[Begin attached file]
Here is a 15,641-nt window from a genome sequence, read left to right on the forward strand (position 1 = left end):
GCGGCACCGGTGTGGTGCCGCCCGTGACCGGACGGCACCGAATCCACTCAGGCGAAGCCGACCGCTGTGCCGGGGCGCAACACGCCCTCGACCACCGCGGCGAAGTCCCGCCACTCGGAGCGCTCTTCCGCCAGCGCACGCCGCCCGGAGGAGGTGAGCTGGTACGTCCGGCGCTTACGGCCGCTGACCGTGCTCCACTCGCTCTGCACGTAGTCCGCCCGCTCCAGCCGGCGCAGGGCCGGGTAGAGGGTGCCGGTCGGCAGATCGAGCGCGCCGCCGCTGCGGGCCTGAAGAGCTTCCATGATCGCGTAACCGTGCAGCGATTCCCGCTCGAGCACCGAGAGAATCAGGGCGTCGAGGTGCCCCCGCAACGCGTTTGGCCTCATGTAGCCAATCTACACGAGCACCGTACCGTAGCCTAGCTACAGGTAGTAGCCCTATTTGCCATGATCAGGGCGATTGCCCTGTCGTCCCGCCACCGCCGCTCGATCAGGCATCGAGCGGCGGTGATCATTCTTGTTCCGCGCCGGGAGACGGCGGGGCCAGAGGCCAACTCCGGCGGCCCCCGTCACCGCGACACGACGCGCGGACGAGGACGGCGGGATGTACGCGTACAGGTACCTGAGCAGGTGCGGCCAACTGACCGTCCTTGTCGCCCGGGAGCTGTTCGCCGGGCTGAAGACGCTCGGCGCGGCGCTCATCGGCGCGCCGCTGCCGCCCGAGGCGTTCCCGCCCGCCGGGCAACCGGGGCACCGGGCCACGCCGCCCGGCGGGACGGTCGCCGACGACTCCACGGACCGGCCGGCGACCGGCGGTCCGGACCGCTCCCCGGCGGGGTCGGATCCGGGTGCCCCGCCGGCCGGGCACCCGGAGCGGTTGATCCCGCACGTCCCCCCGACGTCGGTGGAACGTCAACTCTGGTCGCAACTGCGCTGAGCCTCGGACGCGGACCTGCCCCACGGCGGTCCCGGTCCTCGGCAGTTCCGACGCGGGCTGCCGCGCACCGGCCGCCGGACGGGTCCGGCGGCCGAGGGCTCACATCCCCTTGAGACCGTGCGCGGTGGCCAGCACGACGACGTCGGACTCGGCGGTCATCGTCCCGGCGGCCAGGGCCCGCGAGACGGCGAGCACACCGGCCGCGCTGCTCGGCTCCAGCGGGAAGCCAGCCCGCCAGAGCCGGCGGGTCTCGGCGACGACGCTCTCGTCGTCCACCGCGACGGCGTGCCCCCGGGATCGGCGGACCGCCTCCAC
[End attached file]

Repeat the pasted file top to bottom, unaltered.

Here is a 15,641-nt window from a genome sequence, read left to right on the forward strand (position 1 = left end):
GCGGCACCGGTGTGGTGCCGCCCGTGACCGGACGGCACCGAATCCACTCAGGCGAAGCCGACCGCTGTGCCGGGGCGCAACACGCCCTCGACCACCGCGGCGAAGTCCCGCCACTCGGAGCGCTCTTCCGCCAGCGCACGCCGCCCGGAGGAGGTGAGCTGGTACGTCCGGCGCTTACGGCCGCTGACCGTGCTCCACTCGCTCTGCACGTAGTCCGCCCGCTCCAGCCGGCGCAGGGCCGGGTAGAGGGTGCCGGTCGGCAGATCGAGCGCGCCGCCGCTGCGGGCCTGAAGAGCTTCCATGATCGCGTAACCGTGCAGCGATTCCCGCTCGAGCACCGAGAGAATCAGGGCGTCGAGGTGCCCCCGCAACGCGTTTGGCCTCATGTAGCCAATCTACACGAGCACCGTACCGTAGCCTAGCTACAGGTAGTAGCCCTATTTGCCATGATCAGGGCGATTGCCCTGTCGTCCCGCCACCGCCGCTCGATCAGGCATCGAGCGGCGGTGATCATTCTTGTTCCGCGCCGGGAGACGGCGGGGCCAGAGGCCAACTCCGGCGGCCCCCGTCACCGCGACACGACGCGCGGACGAGGACGGCGGGATGTACGCGTACAGGTACCTGAGCAGGTGCGGCCAACTGACCGTCCTTGTCGCCCGGGAGCTGTTCGCCGGGCTGAAGACGCTCGGCGCGGCGCTCATCGGCGCGCCGCTGCCGCCCGAGGCGTTCCCGCCCGCCGGGCAACCGGGGCACCGGGCCACGCCGCCCGGCGGGACGGTCGCCGACGACTCCACGGACCGGCCGGCGACCGGCGGTCCGGACCGCTCCCCGGCGGGGTCGGATCCGGGTGCCCCGCCGGCCGGGCACCCGGAGCGGTTGATCCCGCACGTCCCCCCGACGTCGGTGGAACGTCAACTCTGGTCGCAACTGCGCTGAGCCTCGGACGCGGACCTGCCCCACGGCGGTCCCGGTCCTCGGCAGTTCCGACGCGGGCTGCCGCGCACCGGCCGCCGGACGGGTCCGGCGGCCGAGGGCTCACATCCCCTTGAGACCGTGCGCGGTGGCCAGCACGACGACGTCGGACTCGGCGGTCATCGTCCCGGCGGCCAGGGCCCGCGAGACGGCGAGCACACCGGCCGCGCTGCTCGGCTCCAGCGGGAAGCCAGCCCGCCAGAGCCGGCGGGTCTCGGCGACGACGCTCTCGTCGTCCACCGCGACGGCGTGCCCCCGGGATCGGCGGACCGCCTCCAC